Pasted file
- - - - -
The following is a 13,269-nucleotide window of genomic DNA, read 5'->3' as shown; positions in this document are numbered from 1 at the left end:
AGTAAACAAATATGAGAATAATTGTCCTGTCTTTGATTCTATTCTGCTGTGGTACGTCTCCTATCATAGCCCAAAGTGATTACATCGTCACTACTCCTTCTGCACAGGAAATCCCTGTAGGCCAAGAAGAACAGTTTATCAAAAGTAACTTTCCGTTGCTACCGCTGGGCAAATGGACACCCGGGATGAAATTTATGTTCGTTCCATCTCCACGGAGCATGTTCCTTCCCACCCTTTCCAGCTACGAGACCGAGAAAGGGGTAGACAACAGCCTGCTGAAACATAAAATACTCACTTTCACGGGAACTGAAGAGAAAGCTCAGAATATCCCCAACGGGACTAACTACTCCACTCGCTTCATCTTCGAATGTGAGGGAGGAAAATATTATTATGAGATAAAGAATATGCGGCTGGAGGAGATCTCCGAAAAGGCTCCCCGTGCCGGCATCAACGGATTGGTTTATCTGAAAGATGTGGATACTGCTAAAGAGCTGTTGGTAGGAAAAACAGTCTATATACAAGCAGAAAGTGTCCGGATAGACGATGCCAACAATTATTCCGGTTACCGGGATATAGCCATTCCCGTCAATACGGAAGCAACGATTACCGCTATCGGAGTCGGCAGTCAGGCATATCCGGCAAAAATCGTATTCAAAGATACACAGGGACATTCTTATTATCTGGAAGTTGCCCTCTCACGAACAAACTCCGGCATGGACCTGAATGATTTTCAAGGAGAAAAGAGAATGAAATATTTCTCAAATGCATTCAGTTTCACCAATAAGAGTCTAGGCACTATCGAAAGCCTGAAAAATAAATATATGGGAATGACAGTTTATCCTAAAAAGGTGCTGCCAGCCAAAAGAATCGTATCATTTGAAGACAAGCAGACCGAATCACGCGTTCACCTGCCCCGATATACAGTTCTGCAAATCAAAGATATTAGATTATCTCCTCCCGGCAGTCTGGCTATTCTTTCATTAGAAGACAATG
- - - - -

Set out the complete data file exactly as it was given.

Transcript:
The following is a 13,269-nucleotide window of genomic DNA, read 5'->3' as shown; positions in this document are numbered from 1 at the left end:
AGTAAACAAATATGAGAATAATTGTCCTGTCTTTGATTCTATTCTGCTGTGGTACGTCTCCTATCATAGCCCAAAGTGATTACATCGTCACTACTCCTTCTGCACAGGAAATCCCTGTAGGCCAAGAAGAACAGTTTATCAAAAGTAACTTTCCGTTGCTACCGCTGGGCAAATGGACACCCGGGATGAAATTTATGTTCGTTCCATCTCCACGGAGCATGTTCCTTCCCACCCTTTCCAGCTACGAGACCGAGAAAGGGGTAGACAACAGCCTGCTGAAACATAAAATACTCACTTTCACGGGAACTGAAGAGAAAGCTCAGAATATCCCCAACGGGACTAACTACTCCACTCGCTTCATCTTCGAATGTGAGGGAGGAAAATATTATTATGAGATAAAGAATATGCGGCTGGAGGAGATCTCCGAAAAGGCTCCCCGTGCCGGCATCAACGGATTGGTTTATCTGAAAGATGTGGATACTGCTAAAGAGCTGTTGGTAGGAAAAACAGTCTATATACAAGCAGAAAGTGTCCGGATAGACGATGCCAACAATTATTCCGGTTACCGGGATATAGCCATTCCCGTCAATACGGAAGCAACGATTACCGCTATCGGAGTCGGCAGTCAGGCATATCCGGCAAAAATCGTATTCAAAGATACACAGGGACATTCTTATTATCTGGAAGTTGCCCTCTCACGAACAAACTCCGGCATGGACCTGAATGATTTTCAAGGAGAAAAGAGAATGAAATATTTCTCAAATGCATTCAGTTTCACCAATAAGAGTCTAGGCACTATCGAAAGCCTGAAAAATAAATATATGGGAATGACAGTTTATCCTAAAAAGGTGCTGCCAGCCAAAAGAATCGTATCATTTGAAGACAAGCAGACCGAATCACGCGTTCACCTGCCCCGATATACAGTTCTGCAAATCAAAGATATTAGATTATCTCCTCCCGGCAGTCTGGCTATTCTTTCATTAGAAGACAATG